From the modeling work we were able to establish that the one-belt case does not correctly match the data, leaving a significant residual in the inner part of the disk image. Therefore, the derived inclination and radius of the belt are biased and correspond to averaged values of a two-belt geometry. Using a two-belt scenario, we found that the presence of a gap in between the belts is a better match to the data. However, the differences between models with gap(s), a smooth transition, or no gap at all are small because the mutual inclinations and the distances of the belts could mimic a gap in the scattered light image. Some cases can still be rejected nevertheless, like for instance when the model converges to the same radii for the two belts when we consider a broad ring. Finally, models where the inner belt is more inclined than the outer belt can be confidently ruled out. In summary, the modeling favors a geometry with two belts at 85 and 115 au, separated with a sharp gap, and at inclinations of 85° and 87°, respectively.

6 SED modeling

6.1 Stellar parameters and model setup

Considering the identification of two belts in SPHERE observations, we decided to revisit the SED of the system to check for signs of such a structure. The contribution of the stellar photosphere to the total flux density is taken from a PHOENIX model (Hauschildt et al. 1999) assuming a stellar luminosity of 2.9 L and a temperature of 6000 K (Chen et al. 2014) for the host star. The photometric data were collected from several catalogs and from different papers summarized in Table 4. The SED of the debris disk was fitted using the SONATA-code (Müller et al. 2010; Pawellek et al. 2014) using all data points longward of 10 μm where we expect the dust excess emission to start, but the lack of data points in the far-IR (apart from those at 70 and 250 μm) is clearly a limitation, preventing us from providing reliable constraints on the dust properties.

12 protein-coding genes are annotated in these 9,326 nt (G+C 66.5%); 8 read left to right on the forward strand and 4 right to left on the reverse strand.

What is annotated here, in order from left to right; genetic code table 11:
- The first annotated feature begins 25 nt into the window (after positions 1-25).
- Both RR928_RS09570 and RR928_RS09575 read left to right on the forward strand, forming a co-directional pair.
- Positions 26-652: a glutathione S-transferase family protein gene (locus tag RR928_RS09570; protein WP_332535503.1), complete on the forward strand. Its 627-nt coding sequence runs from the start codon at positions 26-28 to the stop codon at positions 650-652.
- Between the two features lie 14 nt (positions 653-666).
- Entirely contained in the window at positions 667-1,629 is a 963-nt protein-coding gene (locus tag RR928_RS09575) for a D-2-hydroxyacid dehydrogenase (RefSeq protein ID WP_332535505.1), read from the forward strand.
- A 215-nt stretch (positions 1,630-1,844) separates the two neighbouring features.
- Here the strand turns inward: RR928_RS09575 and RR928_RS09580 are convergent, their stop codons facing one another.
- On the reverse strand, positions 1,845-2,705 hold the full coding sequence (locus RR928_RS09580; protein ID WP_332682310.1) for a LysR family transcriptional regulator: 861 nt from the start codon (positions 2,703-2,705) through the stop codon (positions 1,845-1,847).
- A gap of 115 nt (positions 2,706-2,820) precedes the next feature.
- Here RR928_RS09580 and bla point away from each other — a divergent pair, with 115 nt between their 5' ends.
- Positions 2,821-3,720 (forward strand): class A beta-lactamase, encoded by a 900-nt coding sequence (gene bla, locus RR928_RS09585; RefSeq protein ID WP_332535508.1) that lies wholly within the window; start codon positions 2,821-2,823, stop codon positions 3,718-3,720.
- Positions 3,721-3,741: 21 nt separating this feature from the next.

As inferred from the scattered light image we assume the disk to lie between 85 and 115 au. The SED is fitted using a grain size and radial distribution model with a power law of the following shape. (6)

where N(r, s)drds is the number of grains with a size ranging from s to s + ds at a disk radius between r and r + dr. The parameter q is the size distribution and p the radial distribution index. The fitting method is similar to the study of Pawellek et al. (2014). We fix the maximum grain size to 1000 μm and fit the minimum grain size and the size distribution index. The radial distribution index is fixed to 1.5 resembling the profile in a small grain halo beyond a collision-dominated ring (Strubbe & Chiang 2006). We assume pure astronomical silicate (Draine 2003) as dust composition.

Table 4

Continuum flux density.

6.2 Single broad disk fit